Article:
Ezra Klein’s Why We’re Polarized meets Alan Weisman’s The World Without Us in this deeply researched work of speculative nonfiction that takes a fiercely divided America and imagines five chilling scenarios that lead to its collapse, based on in-depth interviews with a range of experts—published on the first anniversary of the January 6 Capitol insurrection.
On a small two-lane bridge in a rural county that loathes the federal government, the US Army uses lethal force to end a stand-off with hard-right militias, or anti-government patriots. Inside an ordinary diner, a disaffected young man with a handgun takes aim at the American president stepping in for impromptu photo-op, and a bullet splits the hyper-partisan country into violently opposed mourners and revelers. In New York City, a category 2 hurricane plunges entire neighborhoods underwater and creates millions of refugees overnight—a blow that comes on the heels of a devastating financial crash and years of catastrophic droughts, and tips America over the edge into ruin.
These nightmarish scenarios are just three of the five possibilities most likely to spark devastating chaos in the United States that are brought to life in The Next Civil War. Drawing upon sophisticated predictive models and nearly two hundred interviews with experts—military leaders, law enforcement officials, agricultural specialists, environmentalists, war historians, and political scientists—journalist Stephen Marche predicts the terrifying future collapse that so many of us do not want to see unfolding in front of our eyes. Marche has spoken with soldiers and counter-insurgency experts about what it would take to control the population of the United States, and the battle plans for the next civil war have already been drawn up. And not by novelists. By colonels.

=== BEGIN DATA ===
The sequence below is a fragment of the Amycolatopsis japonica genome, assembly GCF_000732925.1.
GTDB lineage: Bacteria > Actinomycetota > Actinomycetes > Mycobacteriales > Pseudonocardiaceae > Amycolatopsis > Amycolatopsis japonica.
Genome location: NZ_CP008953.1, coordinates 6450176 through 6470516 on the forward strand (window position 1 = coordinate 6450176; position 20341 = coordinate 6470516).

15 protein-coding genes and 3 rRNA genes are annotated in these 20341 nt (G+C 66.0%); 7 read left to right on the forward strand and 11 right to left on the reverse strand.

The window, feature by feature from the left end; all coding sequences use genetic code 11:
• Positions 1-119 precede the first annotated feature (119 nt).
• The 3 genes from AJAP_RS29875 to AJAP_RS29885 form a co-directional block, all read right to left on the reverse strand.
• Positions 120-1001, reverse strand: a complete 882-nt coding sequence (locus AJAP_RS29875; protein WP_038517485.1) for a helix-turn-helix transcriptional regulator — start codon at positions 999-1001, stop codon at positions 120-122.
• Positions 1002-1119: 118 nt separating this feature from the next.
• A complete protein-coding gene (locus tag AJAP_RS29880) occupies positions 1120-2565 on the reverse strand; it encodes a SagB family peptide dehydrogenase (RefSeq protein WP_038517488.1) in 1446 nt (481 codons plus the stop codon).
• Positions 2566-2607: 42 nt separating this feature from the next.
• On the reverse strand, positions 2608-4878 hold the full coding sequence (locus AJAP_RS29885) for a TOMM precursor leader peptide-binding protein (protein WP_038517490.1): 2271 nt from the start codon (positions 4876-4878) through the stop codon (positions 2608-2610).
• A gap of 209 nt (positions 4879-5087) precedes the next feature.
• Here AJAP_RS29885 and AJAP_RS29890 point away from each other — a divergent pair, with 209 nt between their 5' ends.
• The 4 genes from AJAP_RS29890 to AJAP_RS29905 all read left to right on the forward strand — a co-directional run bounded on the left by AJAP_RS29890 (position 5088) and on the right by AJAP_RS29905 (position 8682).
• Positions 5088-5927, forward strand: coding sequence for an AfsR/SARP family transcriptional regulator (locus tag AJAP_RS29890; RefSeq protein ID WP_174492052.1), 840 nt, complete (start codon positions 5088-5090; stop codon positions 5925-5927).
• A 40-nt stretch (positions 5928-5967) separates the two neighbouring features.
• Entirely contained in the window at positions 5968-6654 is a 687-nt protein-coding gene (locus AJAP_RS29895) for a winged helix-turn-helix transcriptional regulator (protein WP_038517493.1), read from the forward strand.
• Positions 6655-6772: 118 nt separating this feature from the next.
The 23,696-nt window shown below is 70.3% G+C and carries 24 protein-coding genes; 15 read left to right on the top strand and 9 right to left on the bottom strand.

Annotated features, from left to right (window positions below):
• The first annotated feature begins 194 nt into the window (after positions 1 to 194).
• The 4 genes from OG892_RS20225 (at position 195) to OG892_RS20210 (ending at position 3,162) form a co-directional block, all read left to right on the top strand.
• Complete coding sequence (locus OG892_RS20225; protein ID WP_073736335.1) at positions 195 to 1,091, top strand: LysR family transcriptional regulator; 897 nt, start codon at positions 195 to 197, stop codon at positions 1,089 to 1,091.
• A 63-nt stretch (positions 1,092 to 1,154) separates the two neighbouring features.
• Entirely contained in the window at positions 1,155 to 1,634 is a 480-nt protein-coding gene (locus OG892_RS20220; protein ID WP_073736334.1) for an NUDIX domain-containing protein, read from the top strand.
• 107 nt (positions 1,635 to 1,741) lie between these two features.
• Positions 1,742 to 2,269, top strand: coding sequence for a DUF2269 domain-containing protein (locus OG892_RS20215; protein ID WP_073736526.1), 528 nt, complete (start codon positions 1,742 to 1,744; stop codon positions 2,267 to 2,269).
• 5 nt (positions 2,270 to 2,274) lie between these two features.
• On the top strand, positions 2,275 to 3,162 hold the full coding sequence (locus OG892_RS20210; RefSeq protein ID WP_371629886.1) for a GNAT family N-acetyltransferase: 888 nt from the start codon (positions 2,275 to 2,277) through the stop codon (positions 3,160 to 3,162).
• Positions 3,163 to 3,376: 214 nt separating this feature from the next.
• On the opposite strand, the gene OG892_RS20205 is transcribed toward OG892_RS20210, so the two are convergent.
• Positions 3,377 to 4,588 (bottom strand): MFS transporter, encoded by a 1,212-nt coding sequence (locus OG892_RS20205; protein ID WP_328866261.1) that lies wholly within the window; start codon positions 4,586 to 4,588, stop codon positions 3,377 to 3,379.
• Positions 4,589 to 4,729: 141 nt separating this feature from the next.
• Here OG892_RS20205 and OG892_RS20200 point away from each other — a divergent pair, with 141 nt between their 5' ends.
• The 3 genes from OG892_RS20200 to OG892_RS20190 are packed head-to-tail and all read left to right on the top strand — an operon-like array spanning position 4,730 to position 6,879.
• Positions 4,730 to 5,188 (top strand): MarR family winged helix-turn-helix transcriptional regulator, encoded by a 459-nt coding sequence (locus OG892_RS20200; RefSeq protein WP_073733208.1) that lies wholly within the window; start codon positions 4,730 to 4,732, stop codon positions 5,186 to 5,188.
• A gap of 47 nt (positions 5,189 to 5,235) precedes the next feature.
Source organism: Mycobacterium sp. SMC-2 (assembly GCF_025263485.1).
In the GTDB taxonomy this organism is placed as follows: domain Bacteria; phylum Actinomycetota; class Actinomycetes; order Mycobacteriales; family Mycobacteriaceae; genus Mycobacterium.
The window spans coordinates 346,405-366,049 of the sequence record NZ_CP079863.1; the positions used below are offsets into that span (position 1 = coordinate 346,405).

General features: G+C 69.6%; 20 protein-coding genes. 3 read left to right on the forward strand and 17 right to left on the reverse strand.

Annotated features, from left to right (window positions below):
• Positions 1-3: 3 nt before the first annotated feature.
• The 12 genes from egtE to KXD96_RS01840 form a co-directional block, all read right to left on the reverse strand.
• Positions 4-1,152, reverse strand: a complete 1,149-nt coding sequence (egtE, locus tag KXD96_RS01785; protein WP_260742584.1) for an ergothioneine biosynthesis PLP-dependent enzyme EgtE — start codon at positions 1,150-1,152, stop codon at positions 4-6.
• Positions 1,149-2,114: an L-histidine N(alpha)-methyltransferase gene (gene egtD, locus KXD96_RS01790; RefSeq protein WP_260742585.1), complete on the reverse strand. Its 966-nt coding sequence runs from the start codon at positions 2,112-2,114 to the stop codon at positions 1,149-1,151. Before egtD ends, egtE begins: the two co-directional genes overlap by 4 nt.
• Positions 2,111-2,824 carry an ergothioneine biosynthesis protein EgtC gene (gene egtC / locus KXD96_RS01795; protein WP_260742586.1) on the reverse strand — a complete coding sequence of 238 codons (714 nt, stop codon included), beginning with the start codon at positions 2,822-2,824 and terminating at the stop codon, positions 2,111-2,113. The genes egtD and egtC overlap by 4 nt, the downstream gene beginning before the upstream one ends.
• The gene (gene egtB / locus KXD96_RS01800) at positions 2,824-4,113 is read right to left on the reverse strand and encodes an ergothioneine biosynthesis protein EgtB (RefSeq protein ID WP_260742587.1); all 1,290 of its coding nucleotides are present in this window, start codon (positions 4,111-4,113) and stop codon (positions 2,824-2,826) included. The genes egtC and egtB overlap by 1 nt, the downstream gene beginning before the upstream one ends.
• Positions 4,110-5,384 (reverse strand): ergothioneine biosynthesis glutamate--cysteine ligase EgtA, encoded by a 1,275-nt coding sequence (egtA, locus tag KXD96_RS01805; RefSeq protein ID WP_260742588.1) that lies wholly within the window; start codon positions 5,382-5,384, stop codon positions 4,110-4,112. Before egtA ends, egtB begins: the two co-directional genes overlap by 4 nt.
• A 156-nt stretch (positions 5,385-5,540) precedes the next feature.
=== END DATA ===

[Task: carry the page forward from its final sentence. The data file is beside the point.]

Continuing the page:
No matter your political leaning, most of us can see America is barreling toward catastrophe—of one kind or another. Relevant and revelatory, The Next Civil War plainly breaks down the looming threats to America and is a must-read for anyone concerned about the future of its people, its land, and its government.
Stephen Marche is a novelist and culture writer who has written for The Atlantic, The New York Times, The Wall Street Journal, The New Yorker, Esquire, and pretty much everywhere else. His books include three novels, Hunger of the Wolf, Raymond and Hannah, and Shining at the Bottom of the Sea, as well as The Unmade Bed and How Shakespeare Changed Everything. He lives in Toronto with his wife and children.
“The Unmade Bed is a rollicking read and a very frank look at an important set of issues from the male perspective.” —Anne-Marie Slaughter, author of Unfinished Business
“Stephen Marche is a very brave man: in The Unmade Bed he makes the case that relations between men and women have never been better. Because he is also a very brilliant writer, he pulls it off. A thrilling read, no less because his wife has provided footnotes.” —Ian Brown, author of Sixty
“In often poetic prose, he recounts some deeply personal experiences that make him question cultural gender roles and his own confusion amongst them… The book feels almost like a type of cerebral entry an educated writer, father, or husband might make to himself in his journal: a private fact-finding mission to meditate on the rules of today and better survive the culture of tomorrow. Thankfully, Marche made this particular journal entry public." —Booklist
Praise for Hunger of the Wolf:
“Spellbinding . . . No word is out of place in this taut multigenerational tale.” —Publishers Weekly
“Brilliant . . . Marche has created a stunning, evocative, and impressionistic account of the ascent of wealth in the twentieth century. . . . The Hunger of the Wolf could be Marche’s breakthrough novel.” —Booklist, starred review
“Superb . . . Part realist portrait of upper-crust lives, part lycanthropic fairy tale . . . An entertaining, curious journey into the beating black hearts that occupy the penthouse suites and those who aspire to join them.” —Kirkus Reviews
Praise for How Shakespeare Changed Everything:
"Informed, ebullient and profoundly respectful." —Kirkus Reviews
"[How Shakespeare Changed Everything] is informative and entertaining." —Publishers Weekly
Praise for Shining at the Bottom of the Sea:
"May be the most exciting mash-up of literary genres since David Mitchell's Cloud Atlas." —The New York Times Book Review
Praise for Raymond + Hannah:
"As if Abelard and Eloise had finally stumbled into the Internet Age." —Los Angeles Times
"So dazzling, so unsentimental... A work that is both beautiful and confusing. In other words, an honest love story." —The New York Times Book Review
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